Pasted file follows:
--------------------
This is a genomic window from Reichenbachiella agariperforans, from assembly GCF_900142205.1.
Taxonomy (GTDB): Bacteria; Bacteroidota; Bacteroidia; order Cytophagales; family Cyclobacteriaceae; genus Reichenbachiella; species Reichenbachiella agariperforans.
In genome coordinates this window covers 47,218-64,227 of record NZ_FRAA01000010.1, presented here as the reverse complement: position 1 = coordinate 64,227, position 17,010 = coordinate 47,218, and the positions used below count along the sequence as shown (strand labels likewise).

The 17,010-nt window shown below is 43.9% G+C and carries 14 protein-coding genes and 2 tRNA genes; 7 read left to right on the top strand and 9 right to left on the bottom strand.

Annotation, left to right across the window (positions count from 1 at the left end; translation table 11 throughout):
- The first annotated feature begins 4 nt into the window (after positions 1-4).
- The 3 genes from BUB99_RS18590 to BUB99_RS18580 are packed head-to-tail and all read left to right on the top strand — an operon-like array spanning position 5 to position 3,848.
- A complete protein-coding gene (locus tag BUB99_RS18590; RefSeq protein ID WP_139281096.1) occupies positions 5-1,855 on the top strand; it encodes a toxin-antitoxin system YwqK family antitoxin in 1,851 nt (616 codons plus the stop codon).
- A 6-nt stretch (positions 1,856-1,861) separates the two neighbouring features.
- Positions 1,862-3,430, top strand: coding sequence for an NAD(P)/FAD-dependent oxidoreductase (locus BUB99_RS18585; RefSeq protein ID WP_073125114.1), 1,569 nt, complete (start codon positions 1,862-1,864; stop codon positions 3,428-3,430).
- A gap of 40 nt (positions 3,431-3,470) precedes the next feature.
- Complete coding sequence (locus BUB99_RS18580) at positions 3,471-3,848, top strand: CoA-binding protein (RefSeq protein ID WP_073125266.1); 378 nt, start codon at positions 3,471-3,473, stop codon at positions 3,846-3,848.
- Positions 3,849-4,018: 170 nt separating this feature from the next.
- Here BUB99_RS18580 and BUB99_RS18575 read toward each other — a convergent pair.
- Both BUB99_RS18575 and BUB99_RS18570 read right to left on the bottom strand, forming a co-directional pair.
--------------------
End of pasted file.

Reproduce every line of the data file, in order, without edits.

This is a genomic window from Reichenbachiella agariperforans, from assembly GCF_900142205.1.
Taxonomy (GTDB): Bacteria; Bacteroidota; Bacteroidia; order Cytophagales; family Cyclobacteriaceae; genus Reichenbachiella; species Reichenbachiella agariperforans.
In genome coordinates this window covers 47,218-64,227 of record NZ_FRAA01000010.1, presented here as the reverse complement: position 1 = coordinate 64,227, position 17,010 = coordinate 47,218, and the positions used below count along the sequence as shown (strand labels likewise).

The 17,010-nt window shown below is 43.9% G+C and carries 14 protein-coding genes and 2 tRNA genes; 7 read left to right on the top strand and 9 right to left on the bottom strand.

Annotation, left to right across the window (positions count from 1 at the left end; translation table 11 throughout):
- The first annotated feature begins 4 nt into the window (after positions 1-4).
- The 3 genes from BUB99_RS18590 to BUB99_RS18580 are packed head-to-tail and all read left to right on the top strand — an operon-like array spanning position 5 to position 3,848.
- A complete protein-coding gene (locus tag BUB99_RS18590; RefSeq protein ID WP_139281096.1) occupies positions 5-1,855 on the top strand; it encodes a toxin-antitoxin system YwqK family antitoxin in 1,851 nt (616 codons plus the stop codon).
- A 6-nt stretch (positions 1,856-1,861) separates the two neighbouring features.
- Positions 1,862-3,430, top strand: coding sequence for an NAD(P)/FAD-dependent oxidoreductase (locus BUB99_RS18585; RefSeq protein ID WP_073125114.1), 1,569 nt, complete (start codon positions 1,862-1,864; stop codon positions 3,428-3,430).
- A gap of 40 nt (positions 3,431-3,470) precedes the next feature.
- Complete coding sequence (locus BUB99_RS18580) at positions 3,471-3,848, top strand: CoA-binding protein (RefSeq protein ID WP_073125266.1); 378 nt, start codon at positions 3,471-3,473, stop codon at positions 3,846-3,848.
- Positions 3,849-4,018: 170 nt separating this feature from the next.
- Here BUB99_RS18580 and BUB99_RS18575 read toward each other — a convergent pair.
- Both BUB99_RS18575 and BUB99_RS18570 read right to left on the bottom strand, forming a co-directional pair.